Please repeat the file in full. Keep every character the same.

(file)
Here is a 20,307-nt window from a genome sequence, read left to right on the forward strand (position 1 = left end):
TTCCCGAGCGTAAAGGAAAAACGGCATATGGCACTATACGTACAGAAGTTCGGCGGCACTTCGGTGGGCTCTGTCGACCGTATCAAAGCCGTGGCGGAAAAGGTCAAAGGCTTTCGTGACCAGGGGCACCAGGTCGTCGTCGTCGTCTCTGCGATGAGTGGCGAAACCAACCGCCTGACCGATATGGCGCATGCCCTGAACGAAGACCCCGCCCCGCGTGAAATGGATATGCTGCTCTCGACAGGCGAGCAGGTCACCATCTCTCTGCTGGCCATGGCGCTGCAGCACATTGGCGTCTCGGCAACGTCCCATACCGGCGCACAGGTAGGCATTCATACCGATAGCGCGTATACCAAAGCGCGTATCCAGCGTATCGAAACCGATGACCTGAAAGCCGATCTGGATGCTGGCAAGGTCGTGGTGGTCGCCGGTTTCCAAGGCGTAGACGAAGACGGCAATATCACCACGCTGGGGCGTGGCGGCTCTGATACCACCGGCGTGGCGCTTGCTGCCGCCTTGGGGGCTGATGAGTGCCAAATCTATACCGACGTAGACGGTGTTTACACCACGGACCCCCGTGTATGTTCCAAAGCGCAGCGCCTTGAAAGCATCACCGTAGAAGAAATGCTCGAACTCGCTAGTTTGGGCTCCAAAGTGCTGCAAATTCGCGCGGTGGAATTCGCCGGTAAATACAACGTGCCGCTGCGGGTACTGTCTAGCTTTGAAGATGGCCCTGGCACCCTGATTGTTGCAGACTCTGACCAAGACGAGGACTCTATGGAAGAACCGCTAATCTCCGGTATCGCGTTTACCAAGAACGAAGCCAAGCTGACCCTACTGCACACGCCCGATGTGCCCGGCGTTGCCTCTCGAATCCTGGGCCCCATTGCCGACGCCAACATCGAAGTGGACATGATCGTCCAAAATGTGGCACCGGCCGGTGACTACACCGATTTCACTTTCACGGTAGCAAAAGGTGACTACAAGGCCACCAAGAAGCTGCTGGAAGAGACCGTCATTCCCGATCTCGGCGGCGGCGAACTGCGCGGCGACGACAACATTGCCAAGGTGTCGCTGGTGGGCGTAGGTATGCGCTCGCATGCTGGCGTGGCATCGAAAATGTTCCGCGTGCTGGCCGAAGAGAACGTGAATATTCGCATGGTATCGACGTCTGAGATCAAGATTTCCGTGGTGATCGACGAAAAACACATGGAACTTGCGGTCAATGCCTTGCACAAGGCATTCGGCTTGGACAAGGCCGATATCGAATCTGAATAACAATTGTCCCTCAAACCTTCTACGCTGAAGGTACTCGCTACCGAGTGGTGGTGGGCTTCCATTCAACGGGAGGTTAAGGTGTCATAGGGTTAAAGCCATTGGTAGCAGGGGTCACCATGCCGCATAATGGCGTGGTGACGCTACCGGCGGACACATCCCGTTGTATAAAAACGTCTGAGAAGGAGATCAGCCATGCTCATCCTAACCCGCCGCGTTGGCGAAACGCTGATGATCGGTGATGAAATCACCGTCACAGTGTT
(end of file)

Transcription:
Here is a 20,307-nt window from a genome sequence, read left to right on the forward strand (position 1 = left end):
TTCCCGAGCGTAAAGGAAAAACGGCATATGGCACTATACGTACAGAAGTTCGGCGGCACTTCGGTGGGCTCTGTCGACCGTATCAAAGCCGTGGCGGAAAAGGTCAAAGGCTTTCGTGACCAGGGGCACCAGGTCGTCGTCGTCGTCTCTGCGATGAGTGGCGAAACCAACCGCCTGACCGATATGGCGCATGCCCTGAACGAAGACCCCGCCCCGCGTGAAATGGATATGCTGCTCTCGACAGGCGAGCAGGTCACCATCTCTCTGCTGGCCATGGCGCTGCAGCACATTGGCGTCTCGGCAACGTCCCATACCGGCGCACAGGTAGGCATTCATACCGATAGCGCGTATACCAAAGCGCGTATCCAGCGTATCGAAACCGATGACCTGAAAGCCGATCTGGATGCTGGCAAGGTCGTGGTGGTCGCCGGTTTCCAAGGCGTAGACGAAGACGGCAATATCACCACGCTGGGGCGTGGCGGCTCTGATACCACCGGCGTGGCGCTTGCTGCCGCCTTGGGGGCTGATGAGTGCCAAATCTATACCGACGTAGACGGTGTTTACACCACGGACCCCCGTGTATGTTCCAAAGCGCAGCGCCTTGAAAGCATCACCGTAGAAGAAATGCTCGAACTCGCTAGTTTGGGCTCCAAAGTGCTGCAAATTCGCGCGGTGGAATTCGCCGGTAAATACAACGTGCCGCTGCGGGTACTGTCTAGCTTTGAAGATGGCCCTGGCACCCTGATTGTTGCAGACTCTGACCAAGACGAGGACTCTATGGAAGAACCGCTAATCTCCGGTATCGCGTTTACCAAGAACGAAGCCAAGCTGACCCTACTGCACACGCCCGATGTGCCCGGCGTTGCCTCTCGAATCCTGGGCCCCATTGCCGACGCCAACATCGAAGTGGACATGATCGTCCAAAATGTGGCACCGGCCGGTGACTACACCGATTTCACTTTCACGGTAGCAAAAGGTGACTACAAGGCCACCAAGAAGCTGCTGGAAGAGACCGTCATTCCCGATCTCGGCGGCGGCGAACTGCGCGGCGACGACAACATTGCCAAGGTGTCGCTGGTGGGCGTAGGTATGCGCTCGCATGCTGGCGTGGCATCGAAAATGTTCCGCGTGCTGGCCGAAGAGAACGTGAATATTCGCATGGTATCGACGTCTGAGATCAAGATTTCCGTGGTGATCGACGAAAAACACATGGAACTTGCGGTCAATGCCTTGCACAAGGCATTCGGCTTGGACAAGGCCGATATCGAATCTGAATAACAATTGTCCCTCAAACCTTCTACGCTGAAGGTACTCGCTACCGAGTGGTGGTGGGCTTCCATTCAACGGGAGGTTAAGGTGTCATAGGGTTAAAGCCATTGGTAGCAGGGGTCACCATGCCGCATAATGGCGTGGTGACGCTACCGGCGGACACATCCCGTTGTATAAAAACGTCTGAGAAGGAGATCAGCCATGCTCATCCTAACCCGCCGCGTTGGCGAAACGCTGATGATCGGTGATGAAATCACCGTCACAGTGTT